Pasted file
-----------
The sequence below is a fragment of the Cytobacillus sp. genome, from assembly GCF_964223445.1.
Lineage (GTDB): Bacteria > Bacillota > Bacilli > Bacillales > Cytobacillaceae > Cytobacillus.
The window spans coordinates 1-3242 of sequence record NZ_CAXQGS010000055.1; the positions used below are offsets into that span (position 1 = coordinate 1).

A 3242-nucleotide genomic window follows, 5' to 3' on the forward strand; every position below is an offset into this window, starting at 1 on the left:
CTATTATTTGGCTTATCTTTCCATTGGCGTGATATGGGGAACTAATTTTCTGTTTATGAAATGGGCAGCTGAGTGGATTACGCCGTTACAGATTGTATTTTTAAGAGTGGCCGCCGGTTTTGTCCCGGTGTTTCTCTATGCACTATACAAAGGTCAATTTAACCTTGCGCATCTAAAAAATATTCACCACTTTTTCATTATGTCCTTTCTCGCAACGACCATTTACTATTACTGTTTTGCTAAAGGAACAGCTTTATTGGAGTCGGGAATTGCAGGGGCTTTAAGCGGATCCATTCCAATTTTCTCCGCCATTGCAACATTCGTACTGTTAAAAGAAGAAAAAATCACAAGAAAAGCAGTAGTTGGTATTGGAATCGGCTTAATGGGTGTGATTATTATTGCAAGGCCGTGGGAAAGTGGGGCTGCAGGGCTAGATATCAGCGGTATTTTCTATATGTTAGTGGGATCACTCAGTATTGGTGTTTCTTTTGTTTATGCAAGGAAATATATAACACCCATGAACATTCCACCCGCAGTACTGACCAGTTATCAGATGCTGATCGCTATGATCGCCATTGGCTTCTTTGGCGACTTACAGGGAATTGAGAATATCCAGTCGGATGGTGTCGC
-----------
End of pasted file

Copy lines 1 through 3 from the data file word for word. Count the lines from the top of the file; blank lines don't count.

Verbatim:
The sequence below is a fragment of the Cytobacillus sp. genome, from assembly GCF_964223445.1.
Lineage (GTDB): Bacteria > Bacillota > Bacilli > Bacillales > Cytobacillaceae > Cytobacillus.
The window spans coordinates 1-3242 of sequence record NZ_CAXQGS010000055.1; the positions used below are offsets into that span (position 1 = coordinate 1).